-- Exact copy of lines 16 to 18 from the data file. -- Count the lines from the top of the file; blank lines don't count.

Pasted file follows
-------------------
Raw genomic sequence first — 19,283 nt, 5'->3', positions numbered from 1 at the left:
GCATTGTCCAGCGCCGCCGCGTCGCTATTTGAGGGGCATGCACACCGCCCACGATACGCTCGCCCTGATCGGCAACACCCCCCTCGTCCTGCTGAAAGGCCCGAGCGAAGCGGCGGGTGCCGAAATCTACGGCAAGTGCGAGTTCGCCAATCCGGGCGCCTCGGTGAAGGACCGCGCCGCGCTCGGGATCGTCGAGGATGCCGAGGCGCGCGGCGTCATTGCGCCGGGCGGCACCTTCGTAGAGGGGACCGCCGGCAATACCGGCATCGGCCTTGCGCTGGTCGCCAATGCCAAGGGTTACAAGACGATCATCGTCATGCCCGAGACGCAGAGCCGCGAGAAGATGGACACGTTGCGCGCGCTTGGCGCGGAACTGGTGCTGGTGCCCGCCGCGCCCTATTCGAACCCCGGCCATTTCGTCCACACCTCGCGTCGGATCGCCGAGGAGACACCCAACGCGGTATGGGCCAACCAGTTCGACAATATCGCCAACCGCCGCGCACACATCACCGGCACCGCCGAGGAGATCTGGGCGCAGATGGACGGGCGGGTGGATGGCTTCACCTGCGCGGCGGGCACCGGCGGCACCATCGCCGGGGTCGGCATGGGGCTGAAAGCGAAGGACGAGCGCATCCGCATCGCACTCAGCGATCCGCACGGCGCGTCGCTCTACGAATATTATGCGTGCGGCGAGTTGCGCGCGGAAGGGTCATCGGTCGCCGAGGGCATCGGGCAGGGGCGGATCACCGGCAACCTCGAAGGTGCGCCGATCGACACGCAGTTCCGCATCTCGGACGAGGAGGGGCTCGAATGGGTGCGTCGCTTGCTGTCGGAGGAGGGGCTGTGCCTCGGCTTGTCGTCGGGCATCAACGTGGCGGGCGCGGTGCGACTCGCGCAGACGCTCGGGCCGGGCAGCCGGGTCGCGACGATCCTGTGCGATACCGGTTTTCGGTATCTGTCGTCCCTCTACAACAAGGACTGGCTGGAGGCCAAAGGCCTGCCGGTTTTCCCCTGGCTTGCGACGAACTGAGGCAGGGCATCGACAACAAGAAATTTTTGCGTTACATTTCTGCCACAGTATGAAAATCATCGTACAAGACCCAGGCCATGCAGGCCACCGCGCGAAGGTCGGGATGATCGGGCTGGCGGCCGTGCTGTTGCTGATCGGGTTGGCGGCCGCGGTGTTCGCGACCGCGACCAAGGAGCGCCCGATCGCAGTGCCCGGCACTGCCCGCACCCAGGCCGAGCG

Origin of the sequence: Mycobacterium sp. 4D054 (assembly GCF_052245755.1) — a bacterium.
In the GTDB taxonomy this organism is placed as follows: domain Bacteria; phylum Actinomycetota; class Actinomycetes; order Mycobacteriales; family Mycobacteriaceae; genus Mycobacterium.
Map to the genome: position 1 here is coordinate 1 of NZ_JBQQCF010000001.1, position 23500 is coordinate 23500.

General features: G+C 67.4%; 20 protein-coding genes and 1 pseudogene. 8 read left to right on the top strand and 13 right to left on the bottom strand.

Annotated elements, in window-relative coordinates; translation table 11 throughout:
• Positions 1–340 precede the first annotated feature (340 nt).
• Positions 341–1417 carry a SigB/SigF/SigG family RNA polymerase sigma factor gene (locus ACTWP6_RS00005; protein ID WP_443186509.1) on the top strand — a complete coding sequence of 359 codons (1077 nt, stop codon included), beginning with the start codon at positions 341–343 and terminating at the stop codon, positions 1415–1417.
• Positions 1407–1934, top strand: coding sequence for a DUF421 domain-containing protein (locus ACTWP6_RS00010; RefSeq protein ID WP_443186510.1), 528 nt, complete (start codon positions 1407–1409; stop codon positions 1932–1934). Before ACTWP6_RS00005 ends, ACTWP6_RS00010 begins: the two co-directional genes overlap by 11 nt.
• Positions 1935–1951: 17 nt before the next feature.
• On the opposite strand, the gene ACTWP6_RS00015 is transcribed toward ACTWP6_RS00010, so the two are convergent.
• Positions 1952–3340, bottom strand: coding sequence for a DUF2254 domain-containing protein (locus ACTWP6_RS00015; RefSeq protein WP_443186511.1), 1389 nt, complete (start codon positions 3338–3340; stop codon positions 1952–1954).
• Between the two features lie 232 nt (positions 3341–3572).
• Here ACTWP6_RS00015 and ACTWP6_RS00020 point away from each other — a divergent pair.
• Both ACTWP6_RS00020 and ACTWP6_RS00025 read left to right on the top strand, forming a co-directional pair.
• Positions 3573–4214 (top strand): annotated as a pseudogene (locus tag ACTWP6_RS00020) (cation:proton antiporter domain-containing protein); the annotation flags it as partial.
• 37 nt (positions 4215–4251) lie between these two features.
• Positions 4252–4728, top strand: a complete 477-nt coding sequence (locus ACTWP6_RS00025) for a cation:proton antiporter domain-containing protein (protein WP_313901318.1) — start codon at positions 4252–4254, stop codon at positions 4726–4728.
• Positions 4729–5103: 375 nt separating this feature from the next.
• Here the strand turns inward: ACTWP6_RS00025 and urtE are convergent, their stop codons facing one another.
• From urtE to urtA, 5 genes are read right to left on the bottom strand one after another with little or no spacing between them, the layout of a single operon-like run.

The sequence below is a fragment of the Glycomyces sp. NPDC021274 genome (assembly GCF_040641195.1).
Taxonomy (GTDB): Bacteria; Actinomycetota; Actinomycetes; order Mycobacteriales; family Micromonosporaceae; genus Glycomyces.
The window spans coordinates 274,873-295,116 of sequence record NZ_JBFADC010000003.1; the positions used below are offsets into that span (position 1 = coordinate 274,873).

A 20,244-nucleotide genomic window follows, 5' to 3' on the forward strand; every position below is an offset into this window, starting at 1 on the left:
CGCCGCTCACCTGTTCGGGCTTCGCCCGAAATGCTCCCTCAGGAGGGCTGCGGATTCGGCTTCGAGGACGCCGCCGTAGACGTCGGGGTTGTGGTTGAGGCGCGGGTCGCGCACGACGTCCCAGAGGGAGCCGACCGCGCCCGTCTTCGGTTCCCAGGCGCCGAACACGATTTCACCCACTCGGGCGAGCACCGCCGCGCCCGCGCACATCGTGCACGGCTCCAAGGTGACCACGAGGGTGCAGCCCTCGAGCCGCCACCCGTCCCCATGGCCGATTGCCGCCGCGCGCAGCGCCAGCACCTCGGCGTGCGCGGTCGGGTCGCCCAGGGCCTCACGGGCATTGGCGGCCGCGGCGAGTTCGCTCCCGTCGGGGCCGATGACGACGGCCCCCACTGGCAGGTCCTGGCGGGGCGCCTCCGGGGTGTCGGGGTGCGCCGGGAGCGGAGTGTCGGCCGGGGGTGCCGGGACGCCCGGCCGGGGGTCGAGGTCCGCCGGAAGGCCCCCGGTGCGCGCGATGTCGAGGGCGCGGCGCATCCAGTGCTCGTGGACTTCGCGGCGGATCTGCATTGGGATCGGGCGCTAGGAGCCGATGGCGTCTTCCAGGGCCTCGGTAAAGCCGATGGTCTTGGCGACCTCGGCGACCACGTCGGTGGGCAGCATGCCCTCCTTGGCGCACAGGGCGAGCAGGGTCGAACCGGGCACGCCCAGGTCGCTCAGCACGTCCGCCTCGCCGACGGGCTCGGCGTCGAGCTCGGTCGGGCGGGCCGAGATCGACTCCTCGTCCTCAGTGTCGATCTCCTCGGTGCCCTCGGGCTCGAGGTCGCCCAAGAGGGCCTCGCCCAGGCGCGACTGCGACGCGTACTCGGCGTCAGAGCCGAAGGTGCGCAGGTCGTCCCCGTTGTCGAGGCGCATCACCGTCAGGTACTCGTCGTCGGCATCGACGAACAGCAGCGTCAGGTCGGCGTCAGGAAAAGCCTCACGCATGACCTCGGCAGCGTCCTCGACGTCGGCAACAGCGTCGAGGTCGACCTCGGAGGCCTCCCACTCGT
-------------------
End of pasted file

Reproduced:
• Both ACTWP6_RS00020 and ACTWP6_RS00025 read left to right on the top strand, forming a co-directional pair.
• Positions 3573–4214 (top strand): annotated as a pseudogene (locus tag ACTWP6_RS00020) (cation:proton antiporter domain-containing protein); the annotation flags it as partial.
• 37 nt (positions 4215–4251) lie between these two features.